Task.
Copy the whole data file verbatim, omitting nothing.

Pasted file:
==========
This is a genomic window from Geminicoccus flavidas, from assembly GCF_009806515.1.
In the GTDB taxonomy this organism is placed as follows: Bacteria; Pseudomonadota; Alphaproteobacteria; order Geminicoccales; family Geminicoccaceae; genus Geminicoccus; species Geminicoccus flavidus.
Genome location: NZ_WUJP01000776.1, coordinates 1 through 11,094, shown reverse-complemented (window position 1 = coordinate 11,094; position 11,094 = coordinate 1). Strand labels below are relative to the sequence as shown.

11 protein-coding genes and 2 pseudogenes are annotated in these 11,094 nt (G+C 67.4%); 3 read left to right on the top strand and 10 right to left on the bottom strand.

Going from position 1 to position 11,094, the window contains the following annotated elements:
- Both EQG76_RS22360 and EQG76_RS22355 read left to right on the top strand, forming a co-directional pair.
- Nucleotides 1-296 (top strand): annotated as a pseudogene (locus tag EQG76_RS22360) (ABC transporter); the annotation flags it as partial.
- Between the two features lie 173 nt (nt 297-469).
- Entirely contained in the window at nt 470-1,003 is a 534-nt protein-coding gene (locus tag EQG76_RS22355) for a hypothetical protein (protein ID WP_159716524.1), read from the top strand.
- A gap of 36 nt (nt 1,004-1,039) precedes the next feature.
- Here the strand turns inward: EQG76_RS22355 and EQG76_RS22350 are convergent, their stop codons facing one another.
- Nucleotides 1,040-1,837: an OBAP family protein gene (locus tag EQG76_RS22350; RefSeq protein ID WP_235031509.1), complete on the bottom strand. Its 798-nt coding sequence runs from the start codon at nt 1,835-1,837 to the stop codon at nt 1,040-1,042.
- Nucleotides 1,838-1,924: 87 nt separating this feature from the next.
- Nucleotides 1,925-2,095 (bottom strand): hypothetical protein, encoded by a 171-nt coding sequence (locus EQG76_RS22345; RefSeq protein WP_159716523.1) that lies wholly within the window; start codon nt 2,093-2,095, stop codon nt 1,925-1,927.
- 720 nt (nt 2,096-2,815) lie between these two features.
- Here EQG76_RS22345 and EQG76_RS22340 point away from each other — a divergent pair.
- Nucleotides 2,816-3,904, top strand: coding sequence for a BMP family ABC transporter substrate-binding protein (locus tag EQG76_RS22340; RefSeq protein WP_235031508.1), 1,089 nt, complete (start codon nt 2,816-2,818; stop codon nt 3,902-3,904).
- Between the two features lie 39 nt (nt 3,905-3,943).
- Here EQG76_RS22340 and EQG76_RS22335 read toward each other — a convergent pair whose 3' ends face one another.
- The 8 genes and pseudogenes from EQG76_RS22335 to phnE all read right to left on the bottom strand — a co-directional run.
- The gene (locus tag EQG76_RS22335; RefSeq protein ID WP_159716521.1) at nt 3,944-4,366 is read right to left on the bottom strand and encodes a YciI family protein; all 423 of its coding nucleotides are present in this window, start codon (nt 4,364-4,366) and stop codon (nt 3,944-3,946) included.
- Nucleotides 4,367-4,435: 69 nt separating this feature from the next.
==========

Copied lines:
This is a genomic window from Geminicoccus flavidas, from assembly GCF_009806515.1.
In the GTDB taxonomy this organism is placed as follows: Bacteria; Pseudomonadota; Alphaproteobacteria; order Geminicoccales; family Geminicoccaceae; genus Geminicoccus; species Geminicoccus flavidus.
Genome location: NZ_WUJP01000776.1, coordinates 1 through 11,094, shown reverse-complemented (window position 1 = coordinate 11,094; position 11,094 = coordinate 1). Strand labels below are relative to the sequence as shown.

11 protein-coding genes and 2 pseudogenes are annotated in these 11,094 nt (G+C 67.4%); 3 read left to right on the top strand and 10 right to left on the bottom strand.

Going from position 1 to position 11,094, the window contains the following annotated elements:
- Both EQG76_RS22360 and EQG76_RS22355 read left to right on the top strand, forming a co-directional pair.
- Nucleotides 1-296 (top strand): annotated as a pseudogene (locus tag EQG76_RS22360) (ABC transporter); the annotation flags it as partial.
- Between the two features lie 173 nt (nt 297-469).
- Entirely contained in the window at nt 470-1,003 is a 534-nt protein-coding gene (locus tag EQG76_RS22355) for a hypothetical protein (protein ID WP_159716524.1), read from the top strand.
- A gap of 36 nt (nt 1,004-1,039) precedes the next feature.
- Here the strand turns inward: EQG76_RS22355 and EQG76_RS22350 are convergent, their stop codons facing one another.
- Nucleotides 1,040-1,837: an OBAP family protein gene (locus tag EQG76_RS22350; RefSeq protein ID WP_235031509.1), complete on the bottom strand. Its 798-nt coding sequence runs from the start codon at nt 1,835-1,837 to the stop codon at nt 1,040-1,042.
- Nucleotides 1,838-1,924: 87 nt separating this feature from the next.
- Nucleotides 1,925-2,095 (bottom strand): hypothetical protein, encoded by a 171-nt coding sequence (locus EQG76_RS22345; RefSeq protein WP_159716523.1) that lies wholly within the window; start codon nt 2,093-2,095, stop codon nt 1,925-1,927.
- 720 nt (nt 2,096-2,815) lie between these two features.
- Here EQG76_RS22345 and EQG76_RS22340 point away from each other — a divergent pair.
- Nucleotides 2,816-3,904, top strand: coding sequence for a BMP family ABC transporter substrate-binding protein (locus tag EQG76_RS22340; RefSeq protein WP_235031508.1), 1,089 nt, complete (start codon nt 2,816-2,818; stop codon nt 3,902-3,904).
- Between the two features lie 39 nt (nt 3,905-3,943).
- Here EQG76_RS22340 and EQG76_RS22335 read toward each other — a convergent pair whose 3' ends face one another.
- The 8 genes and pseudogenes from EQG76_RS22335 to phnE all read right to left on the bottom strand — a co-directional run.
- The gene (locus tag EQG76_RS22335; RefSeq protein ID WP_159716521.1) at nt 3,944-4,366 is read right to left on the bottom strand and encodes a YciI family protein; all 423 of its coding nucleotides are present in this window, start codon (nt 4,364-4,366) and stop codon (nt 3,944-3,946) included.
- Nucleotides 4,367-4,435: 69 nt separating this feature from the next.